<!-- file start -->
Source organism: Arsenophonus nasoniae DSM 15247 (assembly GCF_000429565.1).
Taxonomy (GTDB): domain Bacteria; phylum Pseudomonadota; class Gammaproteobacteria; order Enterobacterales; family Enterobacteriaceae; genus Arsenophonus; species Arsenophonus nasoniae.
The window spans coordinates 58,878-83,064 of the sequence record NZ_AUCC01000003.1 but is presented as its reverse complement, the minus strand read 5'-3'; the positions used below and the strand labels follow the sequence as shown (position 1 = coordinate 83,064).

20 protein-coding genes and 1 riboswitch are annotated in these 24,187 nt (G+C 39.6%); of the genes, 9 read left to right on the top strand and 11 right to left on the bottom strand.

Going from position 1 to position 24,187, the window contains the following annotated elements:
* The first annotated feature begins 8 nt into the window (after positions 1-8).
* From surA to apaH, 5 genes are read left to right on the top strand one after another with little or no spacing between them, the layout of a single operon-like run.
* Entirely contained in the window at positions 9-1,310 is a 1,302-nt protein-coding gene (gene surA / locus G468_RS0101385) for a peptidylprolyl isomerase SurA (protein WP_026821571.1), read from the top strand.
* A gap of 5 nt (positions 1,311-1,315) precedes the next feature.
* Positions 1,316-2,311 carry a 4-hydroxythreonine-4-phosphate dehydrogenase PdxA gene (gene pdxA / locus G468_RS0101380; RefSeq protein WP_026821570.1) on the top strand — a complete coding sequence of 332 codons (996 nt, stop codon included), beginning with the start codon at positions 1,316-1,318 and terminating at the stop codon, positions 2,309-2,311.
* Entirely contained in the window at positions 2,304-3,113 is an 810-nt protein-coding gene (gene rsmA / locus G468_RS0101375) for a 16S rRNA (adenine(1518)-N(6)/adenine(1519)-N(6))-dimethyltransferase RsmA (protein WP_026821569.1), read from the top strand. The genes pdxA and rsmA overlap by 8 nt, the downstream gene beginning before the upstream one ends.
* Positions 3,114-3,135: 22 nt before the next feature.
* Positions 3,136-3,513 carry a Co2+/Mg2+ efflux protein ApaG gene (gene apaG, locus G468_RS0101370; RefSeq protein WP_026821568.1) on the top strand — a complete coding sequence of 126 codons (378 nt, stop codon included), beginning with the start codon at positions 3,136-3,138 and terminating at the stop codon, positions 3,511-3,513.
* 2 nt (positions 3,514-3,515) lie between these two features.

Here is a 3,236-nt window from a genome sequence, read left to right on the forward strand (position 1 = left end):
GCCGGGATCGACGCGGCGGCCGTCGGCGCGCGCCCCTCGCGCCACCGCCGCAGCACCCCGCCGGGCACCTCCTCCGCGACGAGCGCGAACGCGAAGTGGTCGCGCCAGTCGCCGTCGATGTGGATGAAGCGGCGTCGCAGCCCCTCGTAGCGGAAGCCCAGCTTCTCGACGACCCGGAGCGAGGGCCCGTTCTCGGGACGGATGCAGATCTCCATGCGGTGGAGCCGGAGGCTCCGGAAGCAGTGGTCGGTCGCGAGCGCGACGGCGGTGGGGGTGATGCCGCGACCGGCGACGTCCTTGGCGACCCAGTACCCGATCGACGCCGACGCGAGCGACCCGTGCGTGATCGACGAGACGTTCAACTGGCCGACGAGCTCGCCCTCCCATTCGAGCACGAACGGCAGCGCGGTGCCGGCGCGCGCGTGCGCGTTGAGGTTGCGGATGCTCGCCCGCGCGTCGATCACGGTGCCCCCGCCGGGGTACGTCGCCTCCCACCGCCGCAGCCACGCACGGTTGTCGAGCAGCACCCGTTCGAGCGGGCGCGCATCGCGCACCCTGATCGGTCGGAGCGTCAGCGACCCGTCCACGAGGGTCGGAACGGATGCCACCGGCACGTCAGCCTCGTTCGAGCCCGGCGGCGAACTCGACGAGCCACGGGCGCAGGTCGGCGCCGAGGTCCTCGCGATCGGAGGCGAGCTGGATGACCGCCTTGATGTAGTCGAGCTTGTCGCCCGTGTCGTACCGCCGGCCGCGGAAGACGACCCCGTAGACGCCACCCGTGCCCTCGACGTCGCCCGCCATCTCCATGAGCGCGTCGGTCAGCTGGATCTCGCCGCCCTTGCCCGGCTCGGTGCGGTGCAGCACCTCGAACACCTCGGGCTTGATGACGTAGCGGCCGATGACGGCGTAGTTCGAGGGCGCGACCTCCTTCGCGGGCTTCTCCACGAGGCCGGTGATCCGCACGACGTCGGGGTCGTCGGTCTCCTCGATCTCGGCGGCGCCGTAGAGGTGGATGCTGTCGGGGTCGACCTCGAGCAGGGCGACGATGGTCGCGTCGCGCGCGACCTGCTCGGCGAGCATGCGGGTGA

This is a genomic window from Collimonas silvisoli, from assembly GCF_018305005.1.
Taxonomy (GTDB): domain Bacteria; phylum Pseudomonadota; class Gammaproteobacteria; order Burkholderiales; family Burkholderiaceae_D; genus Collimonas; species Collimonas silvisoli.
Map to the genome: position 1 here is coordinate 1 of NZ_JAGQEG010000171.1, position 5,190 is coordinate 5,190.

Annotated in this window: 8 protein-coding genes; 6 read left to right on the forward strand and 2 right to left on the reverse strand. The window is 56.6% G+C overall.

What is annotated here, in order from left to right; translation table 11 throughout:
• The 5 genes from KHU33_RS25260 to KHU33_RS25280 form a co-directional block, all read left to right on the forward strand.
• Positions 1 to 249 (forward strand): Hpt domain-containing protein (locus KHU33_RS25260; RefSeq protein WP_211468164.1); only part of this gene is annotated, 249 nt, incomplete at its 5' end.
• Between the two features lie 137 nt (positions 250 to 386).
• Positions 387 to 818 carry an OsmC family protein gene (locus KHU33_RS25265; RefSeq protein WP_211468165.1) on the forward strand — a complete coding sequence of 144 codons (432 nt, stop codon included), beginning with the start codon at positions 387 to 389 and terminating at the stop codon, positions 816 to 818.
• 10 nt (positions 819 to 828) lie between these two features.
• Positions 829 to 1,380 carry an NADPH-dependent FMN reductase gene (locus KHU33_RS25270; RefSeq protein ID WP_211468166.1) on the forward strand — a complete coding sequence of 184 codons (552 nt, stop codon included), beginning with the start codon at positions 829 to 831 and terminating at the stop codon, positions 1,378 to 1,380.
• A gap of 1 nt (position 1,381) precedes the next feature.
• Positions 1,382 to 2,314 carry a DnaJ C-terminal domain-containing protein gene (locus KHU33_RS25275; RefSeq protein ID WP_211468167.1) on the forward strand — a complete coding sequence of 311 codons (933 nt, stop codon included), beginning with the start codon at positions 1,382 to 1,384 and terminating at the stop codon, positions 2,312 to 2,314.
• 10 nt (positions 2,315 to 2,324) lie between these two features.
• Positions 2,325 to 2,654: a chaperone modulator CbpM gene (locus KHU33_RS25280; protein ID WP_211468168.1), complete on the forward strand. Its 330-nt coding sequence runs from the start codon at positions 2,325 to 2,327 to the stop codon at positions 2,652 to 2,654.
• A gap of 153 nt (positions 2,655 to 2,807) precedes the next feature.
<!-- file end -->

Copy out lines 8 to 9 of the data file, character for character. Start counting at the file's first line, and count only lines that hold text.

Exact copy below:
* Entirely contained in the window at positions 9-1,310 is a 1,302-nt protein-coding gene (gene surA / locus G468_RS0101385) for a peptidylprolyl isomerase SurA (protein WP_026821571.1), read from the top strand.
* A gap of 5 nt (positions 1,311-1,315) precedes the next feature.